Now You See Me is very much a Louis Leterrier film in the sense that it is a silly, flashy, and goofy kind of movie. Unfortunately this over-the-top style does not make up for the lack of substance.

Now You See Me is very much a Louis Leterrier film in the sense that it is a silly, flashy, and goofy kind of movie. Unfortunately this over-the-top style does not make up for the lack of substance.

The film begins as four talented magicians team up under the guidance of an unknown benefactor. The “Four Horsemen” consists of J. Daniel Atlas (Jesse Eisenberg), Henley (Isla Fisher), Merrit (Woody Harrelson), and Jack (Dave Franco). All have unique talents as illusionists. Not only do they use their skills to put on fantastic shows, they also pull off heists as tricks in their act. However, this does not escape the notice of the FBI or Interpol, as two of their agents (Mark Ruffalo and Mélanie Laurent) do their best to investigate these crimes.

Now You See Me is a fun but problematic film. There is a serious lack of tension throughout. Most caper films create tension through a robber’s ability to successfully complete and get away with their crime, but that issue is never a major concern in Now You See Me. It is made very clear that the magicians are so talented that law enforcement will not be able to thwart them. The plot’s momentum really comes from how the Four Horseman’s tricks unfold and who else could be a conspirator in their heists.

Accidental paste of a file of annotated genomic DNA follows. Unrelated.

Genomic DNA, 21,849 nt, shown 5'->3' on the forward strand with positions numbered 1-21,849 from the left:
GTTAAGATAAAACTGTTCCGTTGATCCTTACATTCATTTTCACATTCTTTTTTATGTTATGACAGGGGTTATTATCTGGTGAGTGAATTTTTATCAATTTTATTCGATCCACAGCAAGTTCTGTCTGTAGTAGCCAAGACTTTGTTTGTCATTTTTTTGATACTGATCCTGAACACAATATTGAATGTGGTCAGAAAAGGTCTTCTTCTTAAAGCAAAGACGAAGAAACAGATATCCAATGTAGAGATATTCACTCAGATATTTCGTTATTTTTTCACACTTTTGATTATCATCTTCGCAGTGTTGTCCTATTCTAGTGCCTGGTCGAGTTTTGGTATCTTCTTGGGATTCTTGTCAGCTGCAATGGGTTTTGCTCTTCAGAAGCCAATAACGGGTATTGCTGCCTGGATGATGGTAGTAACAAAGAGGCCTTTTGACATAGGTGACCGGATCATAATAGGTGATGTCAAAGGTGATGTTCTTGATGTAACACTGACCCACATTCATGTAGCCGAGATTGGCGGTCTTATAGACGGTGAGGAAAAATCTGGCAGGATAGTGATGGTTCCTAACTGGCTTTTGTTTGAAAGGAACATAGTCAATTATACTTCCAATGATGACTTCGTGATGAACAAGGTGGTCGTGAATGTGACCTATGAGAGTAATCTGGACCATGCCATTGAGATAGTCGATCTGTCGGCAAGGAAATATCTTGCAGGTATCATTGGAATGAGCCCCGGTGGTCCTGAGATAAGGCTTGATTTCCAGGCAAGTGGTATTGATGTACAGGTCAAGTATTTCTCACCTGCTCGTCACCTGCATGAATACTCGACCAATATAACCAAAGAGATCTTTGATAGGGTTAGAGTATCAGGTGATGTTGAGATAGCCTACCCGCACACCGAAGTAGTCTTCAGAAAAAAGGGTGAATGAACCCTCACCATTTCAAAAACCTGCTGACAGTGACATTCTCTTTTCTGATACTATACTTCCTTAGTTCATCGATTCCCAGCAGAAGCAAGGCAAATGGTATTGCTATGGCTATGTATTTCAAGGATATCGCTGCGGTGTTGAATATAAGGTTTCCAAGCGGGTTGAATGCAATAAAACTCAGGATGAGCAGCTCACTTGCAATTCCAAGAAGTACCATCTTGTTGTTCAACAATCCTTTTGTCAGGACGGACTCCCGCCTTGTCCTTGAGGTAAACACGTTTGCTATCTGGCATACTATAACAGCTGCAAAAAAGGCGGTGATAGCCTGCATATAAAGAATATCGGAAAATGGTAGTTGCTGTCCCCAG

This film is also very fast paced and so wrapped up in the clever tricks being pulled that proper character development seems to have been forgotten. Over time less and less is seen of the Four Horsemen interacting with each other. Jack has his own ‘coming of age’ subplot while Atlas and Henley get back together, but it’s easy to miss as they’re only mentioned in passing. It leaves the feeling that the filmmakers are tricking the audience using the flash and pomp of the magician’s skills to hide the fact that there’s little of a real story here.

Despite these issues, the film does have its moments. Those looking for something fun and lighthearted will enjoy Now You See Me for what it does have to offer, but you may find that the closer you look into this film the less there is to see.

Rating: PG 13; running time: 116 minutes

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